Supermassive black holes in the depths of space were used for the first time to measure the growth of the universe, resulting in fascinating results.
Astronomers found that the universe seems to expand faster than previously thought, a discovery that suggests a whole. A new set of rules is needed to understand the cosmos.
The speed of expansion of the universe is known as the Hubble constant, named after the American astronomer, who also gave his name to the famous Space Telescope.
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It has proven to be a difficult value because the cosmos has been growing ever since the Big Bang. However, the rate seems to vary depending on where astronomers look like and how they measure it
In a new study published in the journal Nature Astronomy scientists used black holes at the center of distant galaxies. as reference points at which the growth rate can be measured.
These bodies are constantly donating radiation and placing it among the brightest points in the universe.
"Black holes are the universe's brightest persistent sources, allowing us to measure the rate of expansion at a very early stage," said Dr. Elisabeta Lusso of Durham University.
He uses data from 1,600 supermassive black holes, as the universe expands and moves apart, the scientists were able to grasp the speed of this expansion.
Earlier experiments used the light generated by the explosion of supernovae measuring the growth of the universe Such measurements could only go back in time.
The glowing black holes allowed Dr. Lusso and her colleague Dr. Guido Risaliti to look further, providing a clearer picture of the early expansion of the universe.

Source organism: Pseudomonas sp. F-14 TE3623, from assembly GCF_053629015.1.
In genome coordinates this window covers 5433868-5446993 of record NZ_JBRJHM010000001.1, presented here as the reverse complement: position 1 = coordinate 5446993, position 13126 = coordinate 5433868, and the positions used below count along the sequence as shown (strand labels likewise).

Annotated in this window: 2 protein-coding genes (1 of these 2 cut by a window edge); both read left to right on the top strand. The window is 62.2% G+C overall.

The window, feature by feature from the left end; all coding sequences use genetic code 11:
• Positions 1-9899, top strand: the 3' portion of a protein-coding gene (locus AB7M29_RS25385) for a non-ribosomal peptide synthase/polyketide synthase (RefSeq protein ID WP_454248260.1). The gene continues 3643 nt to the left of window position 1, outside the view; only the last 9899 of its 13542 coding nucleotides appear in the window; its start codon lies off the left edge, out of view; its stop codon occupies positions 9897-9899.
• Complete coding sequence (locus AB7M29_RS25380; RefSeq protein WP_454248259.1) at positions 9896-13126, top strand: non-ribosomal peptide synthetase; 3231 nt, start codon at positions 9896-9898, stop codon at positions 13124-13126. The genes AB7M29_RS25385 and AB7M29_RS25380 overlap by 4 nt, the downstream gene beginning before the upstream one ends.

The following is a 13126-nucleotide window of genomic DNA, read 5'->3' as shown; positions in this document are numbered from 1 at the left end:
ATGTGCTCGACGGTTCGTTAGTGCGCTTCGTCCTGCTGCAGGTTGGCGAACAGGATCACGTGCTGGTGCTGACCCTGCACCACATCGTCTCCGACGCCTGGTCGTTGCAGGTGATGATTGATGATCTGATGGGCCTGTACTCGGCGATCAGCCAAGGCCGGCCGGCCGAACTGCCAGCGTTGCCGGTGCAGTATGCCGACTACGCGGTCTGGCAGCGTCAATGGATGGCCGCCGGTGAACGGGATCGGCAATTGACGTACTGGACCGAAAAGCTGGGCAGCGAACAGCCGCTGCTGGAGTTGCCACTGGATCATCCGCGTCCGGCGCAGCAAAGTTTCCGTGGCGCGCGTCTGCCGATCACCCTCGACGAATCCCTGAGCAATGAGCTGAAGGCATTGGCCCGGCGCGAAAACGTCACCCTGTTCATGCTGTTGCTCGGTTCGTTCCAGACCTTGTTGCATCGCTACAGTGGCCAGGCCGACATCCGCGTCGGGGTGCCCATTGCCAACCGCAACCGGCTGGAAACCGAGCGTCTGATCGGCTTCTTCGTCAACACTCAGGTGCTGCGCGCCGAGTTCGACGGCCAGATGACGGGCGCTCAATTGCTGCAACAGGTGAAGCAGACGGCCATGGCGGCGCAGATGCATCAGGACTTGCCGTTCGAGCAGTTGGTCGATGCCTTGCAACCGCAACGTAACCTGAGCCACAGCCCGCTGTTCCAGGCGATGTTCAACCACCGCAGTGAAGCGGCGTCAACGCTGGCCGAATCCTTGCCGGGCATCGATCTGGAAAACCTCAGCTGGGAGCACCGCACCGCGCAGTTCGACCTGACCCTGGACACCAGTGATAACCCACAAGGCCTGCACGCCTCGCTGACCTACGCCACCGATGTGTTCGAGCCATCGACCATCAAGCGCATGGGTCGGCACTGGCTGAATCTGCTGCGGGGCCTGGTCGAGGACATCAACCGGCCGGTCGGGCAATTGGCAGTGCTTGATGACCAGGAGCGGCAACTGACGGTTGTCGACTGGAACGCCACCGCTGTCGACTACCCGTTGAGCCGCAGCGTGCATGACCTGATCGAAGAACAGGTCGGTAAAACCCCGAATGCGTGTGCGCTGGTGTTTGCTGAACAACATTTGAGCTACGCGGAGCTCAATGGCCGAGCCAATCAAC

19659172] The discrepancy they found was consistent with the contradictory results which had previously been achieved by the European Space Agency and NASA.
These results suggest that the early expansion of the Universe is different from that predicted by the Standard Model of Cosmology, which describes the age, history, and content of the Universe.
According to Dr. Luso, this could be an explanation for the mysterious force known as dark energy – a theoretical form that occupies most of the universe and accounts for much of its energy.
"We may need to explore new physics, such as the potential properties of dark energy," she said.
Dr. Risaliti of the Università degli Studi di Firenze said that when this dark energy develops – with increasing density over time – this could be an explanation for its results.
"However, this is just one of the many models – all including the new physics – proposed by the theoreticians, and much more work is needed to find a unique solution," he said.